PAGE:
Before your carpet is installed, ensure the subfloor has been adequately prepared. “All subfloors should be as level as possible, and any loose floorboards screwed down — but do check for pipes under floorboards,” says Michael McHugh from M&L Carpets.
Gaps between the floor and skirting should be sealed, too.
What is a carpet's tog rating?
When you buy a carpet it’ll come with a tog rating, just like a duvet. The tog rating is a measure of how much heat can pass through the material, effectively an indication of how insulating it is. Carpet togs range from around 0.7 to 3.0. The higher the tog rating, the more insulating it is. A higher carpet tog would therefore be ideal for a cold, draughty room.
And if you’re laying underfloor heating (UFH), research carried out by The Carpet Foundation and the Underfloor Heating Manufacturers Association showed that most carpets can be used with UFH without hindering the performance of the system.
“The research demonstrated that a carpet/underlay with a combined thermal resistance of less than 2.5 togs allows underfloor systems to operate efficiently,” explains Lisa Conway from Brintons.
Choosing carpet underlay
As well as helping your carpet to sit evenly across the floor surface, underlay adds additional insulation and will help keep heat inside the room. Choosing a good quality product makes all the difference when it comes to the longevity of your carpet, as it will be able to reduce the compression of the carpet and ensure it lasts longer.
“A good quality underlay is very important for comfort and the life of the carpet,” says Charles Barraclough. “It should be comparable in thickness to the carpet over it. Too thin and the carpet will wear quicker, too thick and the carpet is liable to move around.”
There are numerous options for your underlay, which typically fall into one of two material categories: rubber or foam. As with the carpet itself, various underlay specification options are available depending on your budget and the finish you want to achieve. You can pick up a roll of 6mm underlay suitable for use with UFH online for as little as £3.85.
Environmentally friendly underlay options are available, too (check out Springbond). They can be made from recycled carpet waste or plastics.
Caring for your carpet
A good carpet can last for years — providing it is properly maintained and regularly vacuumed. As a rule of thumb, aim to vacuum at least once a week.
“Regularly vacuuming not only helps to prevent unwanted dirt from working its way into the carpet fibres but also helps to keep the tufts of the surface upright, maintaining the soft, brand new look for longer,” says Joanna Ramsden from Grosvenor Wilton.
“Opt for a vacuum cleaner that has brushes or a beater if you have a cut pile carpet. Or, for loop pile products, these should be maintained using a suction only cleaner.”
Don’t be afraid to vacuum the carpet soon after it’s been fitted, either, as new carpets tend to shed fibres once they’ve been laid. Regardless of your carpet’s material or pile, any spillages should be dealt with as soon as possible. “The spillage should be gently mopped and blotted or scooped up with a spoon,” says Joanna. “The carpet should never be rubbed as this can cause the fibres to burst, causing a fuzzy appearance.”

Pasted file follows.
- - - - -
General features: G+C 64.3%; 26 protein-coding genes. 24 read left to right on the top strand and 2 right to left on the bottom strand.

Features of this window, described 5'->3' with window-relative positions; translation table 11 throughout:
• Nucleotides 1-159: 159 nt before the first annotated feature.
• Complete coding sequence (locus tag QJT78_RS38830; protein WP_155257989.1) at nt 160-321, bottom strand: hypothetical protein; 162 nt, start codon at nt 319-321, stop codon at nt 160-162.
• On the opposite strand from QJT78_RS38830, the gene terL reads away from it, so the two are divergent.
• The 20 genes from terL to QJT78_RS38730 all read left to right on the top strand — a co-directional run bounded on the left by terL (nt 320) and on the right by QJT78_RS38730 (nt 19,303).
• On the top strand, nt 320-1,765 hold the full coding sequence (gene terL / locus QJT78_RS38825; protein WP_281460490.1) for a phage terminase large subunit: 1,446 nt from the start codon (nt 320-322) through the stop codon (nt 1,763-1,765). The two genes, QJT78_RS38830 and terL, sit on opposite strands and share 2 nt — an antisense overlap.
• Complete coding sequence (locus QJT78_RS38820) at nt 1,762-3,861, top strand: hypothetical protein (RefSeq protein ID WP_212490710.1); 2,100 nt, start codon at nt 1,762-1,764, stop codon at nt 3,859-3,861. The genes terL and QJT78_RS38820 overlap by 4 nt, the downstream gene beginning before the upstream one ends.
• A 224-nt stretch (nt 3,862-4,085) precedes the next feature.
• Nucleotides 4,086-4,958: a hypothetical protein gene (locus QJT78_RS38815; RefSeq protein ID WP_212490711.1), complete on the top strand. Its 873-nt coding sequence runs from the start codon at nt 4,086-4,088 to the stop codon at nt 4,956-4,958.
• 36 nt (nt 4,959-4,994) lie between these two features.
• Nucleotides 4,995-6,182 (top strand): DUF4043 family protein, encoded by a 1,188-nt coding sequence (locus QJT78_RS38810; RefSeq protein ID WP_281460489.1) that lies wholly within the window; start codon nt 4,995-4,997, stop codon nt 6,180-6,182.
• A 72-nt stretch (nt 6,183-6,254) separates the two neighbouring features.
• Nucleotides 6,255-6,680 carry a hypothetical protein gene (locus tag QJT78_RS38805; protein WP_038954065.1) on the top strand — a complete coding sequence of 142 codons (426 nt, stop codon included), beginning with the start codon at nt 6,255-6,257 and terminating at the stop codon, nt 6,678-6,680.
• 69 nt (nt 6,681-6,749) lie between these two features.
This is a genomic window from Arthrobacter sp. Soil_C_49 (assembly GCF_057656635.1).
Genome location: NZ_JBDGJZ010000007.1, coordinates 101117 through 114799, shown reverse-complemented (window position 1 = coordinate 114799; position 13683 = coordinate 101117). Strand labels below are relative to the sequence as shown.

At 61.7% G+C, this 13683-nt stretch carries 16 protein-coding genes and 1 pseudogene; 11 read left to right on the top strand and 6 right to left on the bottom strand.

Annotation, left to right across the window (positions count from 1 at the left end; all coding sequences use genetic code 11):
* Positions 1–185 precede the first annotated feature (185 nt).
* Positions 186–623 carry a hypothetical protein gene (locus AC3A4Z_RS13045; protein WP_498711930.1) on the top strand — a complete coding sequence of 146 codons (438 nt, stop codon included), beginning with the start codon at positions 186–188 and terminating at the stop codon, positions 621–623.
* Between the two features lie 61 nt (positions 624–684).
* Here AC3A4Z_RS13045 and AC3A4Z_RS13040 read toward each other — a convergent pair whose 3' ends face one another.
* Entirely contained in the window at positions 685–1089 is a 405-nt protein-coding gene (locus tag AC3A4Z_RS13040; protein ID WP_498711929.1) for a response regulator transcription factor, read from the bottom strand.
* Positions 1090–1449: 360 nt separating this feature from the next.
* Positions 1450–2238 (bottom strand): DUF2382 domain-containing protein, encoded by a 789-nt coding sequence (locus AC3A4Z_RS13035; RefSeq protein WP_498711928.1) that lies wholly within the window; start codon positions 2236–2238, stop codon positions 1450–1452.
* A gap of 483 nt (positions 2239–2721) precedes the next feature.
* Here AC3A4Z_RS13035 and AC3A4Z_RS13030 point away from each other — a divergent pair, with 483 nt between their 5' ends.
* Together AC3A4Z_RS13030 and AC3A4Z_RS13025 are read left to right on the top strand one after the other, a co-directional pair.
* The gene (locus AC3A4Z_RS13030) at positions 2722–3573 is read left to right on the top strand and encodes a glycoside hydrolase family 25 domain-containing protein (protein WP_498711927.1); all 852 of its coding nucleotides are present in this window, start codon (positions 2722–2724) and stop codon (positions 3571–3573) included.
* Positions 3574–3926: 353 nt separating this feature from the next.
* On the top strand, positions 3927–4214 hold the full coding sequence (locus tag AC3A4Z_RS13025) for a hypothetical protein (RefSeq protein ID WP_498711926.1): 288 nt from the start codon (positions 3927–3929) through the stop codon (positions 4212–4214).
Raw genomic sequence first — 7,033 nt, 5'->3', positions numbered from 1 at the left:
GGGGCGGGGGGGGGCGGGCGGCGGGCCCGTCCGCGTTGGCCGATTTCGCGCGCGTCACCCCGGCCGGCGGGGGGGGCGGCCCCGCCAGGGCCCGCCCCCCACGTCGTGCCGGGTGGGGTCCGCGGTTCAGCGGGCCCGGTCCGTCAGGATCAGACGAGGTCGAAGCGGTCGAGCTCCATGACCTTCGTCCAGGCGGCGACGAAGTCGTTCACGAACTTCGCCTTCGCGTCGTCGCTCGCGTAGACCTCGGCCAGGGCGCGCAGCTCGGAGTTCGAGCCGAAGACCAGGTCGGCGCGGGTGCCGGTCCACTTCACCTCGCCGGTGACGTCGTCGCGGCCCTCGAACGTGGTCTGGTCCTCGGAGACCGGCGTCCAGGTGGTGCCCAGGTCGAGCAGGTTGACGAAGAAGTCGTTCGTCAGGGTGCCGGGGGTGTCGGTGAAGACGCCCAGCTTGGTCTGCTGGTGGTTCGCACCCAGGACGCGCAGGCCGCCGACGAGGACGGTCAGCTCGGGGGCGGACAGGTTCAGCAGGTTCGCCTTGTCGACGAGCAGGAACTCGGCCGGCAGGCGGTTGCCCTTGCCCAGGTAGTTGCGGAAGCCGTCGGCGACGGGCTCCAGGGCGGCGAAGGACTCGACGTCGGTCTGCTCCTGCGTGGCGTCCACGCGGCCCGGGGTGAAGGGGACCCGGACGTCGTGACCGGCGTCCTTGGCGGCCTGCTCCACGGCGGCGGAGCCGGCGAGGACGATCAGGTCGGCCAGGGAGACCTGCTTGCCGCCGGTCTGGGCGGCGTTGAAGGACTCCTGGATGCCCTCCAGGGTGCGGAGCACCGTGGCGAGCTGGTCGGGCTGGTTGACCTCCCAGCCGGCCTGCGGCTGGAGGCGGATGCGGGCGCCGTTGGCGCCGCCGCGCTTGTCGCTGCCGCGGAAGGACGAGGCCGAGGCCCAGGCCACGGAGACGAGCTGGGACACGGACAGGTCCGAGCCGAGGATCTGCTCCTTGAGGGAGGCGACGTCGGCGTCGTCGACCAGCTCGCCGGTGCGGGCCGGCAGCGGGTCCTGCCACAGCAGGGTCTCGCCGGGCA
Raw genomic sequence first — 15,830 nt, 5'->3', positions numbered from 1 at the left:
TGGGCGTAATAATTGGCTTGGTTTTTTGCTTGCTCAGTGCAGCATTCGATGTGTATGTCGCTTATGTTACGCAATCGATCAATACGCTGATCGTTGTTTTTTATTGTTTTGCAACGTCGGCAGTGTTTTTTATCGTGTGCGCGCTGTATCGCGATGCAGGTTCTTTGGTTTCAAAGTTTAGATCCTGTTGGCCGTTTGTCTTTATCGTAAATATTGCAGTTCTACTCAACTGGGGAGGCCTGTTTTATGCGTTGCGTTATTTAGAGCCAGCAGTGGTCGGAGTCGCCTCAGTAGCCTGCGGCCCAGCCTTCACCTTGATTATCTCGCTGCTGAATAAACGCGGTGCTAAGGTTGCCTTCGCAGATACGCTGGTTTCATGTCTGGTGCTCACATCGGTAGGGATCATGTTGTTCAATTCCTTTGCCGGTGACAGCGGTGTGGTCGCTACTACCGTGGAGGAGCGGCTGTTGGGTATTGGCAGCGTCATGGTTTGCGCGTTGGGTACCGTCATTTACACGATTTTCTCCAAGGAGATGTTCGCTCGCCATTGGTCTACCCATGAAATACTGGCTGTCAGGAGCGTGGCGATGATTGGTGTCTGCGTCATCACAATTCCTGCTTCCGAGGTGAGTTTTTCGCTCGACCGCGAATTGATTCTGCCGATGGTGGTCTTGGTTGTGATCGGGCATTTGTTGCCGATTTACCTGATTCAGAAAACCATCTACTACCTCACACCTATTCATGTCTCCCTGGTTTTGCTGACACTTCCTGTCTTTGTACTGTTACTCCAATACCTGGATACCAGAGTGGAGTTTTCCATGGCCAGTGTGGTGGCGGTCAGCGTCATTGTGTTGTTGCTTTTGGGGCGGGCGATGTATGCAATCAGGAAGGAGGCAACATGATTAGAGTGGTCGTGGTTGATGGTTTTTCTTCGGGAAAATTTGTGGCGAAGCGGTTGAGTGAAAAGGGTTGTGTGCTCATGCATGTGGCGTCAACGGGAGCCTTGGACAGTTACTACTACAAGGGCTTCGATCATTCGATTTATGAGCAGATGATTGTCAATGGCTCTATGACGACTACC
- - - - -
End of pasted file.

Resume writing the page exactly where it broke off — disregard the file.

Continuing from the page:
For a deep clean, special carpet shampoos can be used — but always consult your manufacturer’s guidance on cleaning before applying any products to the floor. Some cleaners contain bleach, which isn’t suitable for all materials. For a deep clean with best results, employ a professional carpet cleaning company.
How much does carpet cost?
In terms of carpet costs, prices vary enormously, depending on the material and pile you go for. “Most budget options will see you paying around £10-£25/m2,” says Gregory from Elements London. “For a high quality carpet you’re looking at the £30- £60/m2 mark. This will last you much longer and will actually save you money in the long run.”
Both material and pile will have an effect on cost. Cut and loop carpets tend to be one of the cheaper options, as do loop pile and Berber. At the top end of the price scale lie velvet carpets.
Wool carpets start from £20/m2 although can cost up to over £150/m2. Some synthetic carpets can cost as little as £6/m2, although certain wool blends containing polypropylene cost more than £100/m2. When it comes to natural carpets, expect average starting prices of £18/m2 for jute, coir and seagrass and £25m2 for sisal.
When placing your order for the carpet, double check what is included in the price. Admin fees for extras, such as the removal of old carpet, can be tagged onto your bill so it’s important to factor these in to your overall outlay for new flooring. Also factor in installation.
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Rebecca began her journalism career writing for a luxury property magazine in Bangkok, before re-locating to London and becoming a features editor for a self build magazine. She is an experienced homes and interiors journalist and has written for many homes titles including Homebuilding & Renovating, Ideal Home and Period Living.
She has expertise on a wealth of topics — from oak frame homes to kitchen extensions. She has a passion for Victorian architecture; her dream is to extend an 1800s house.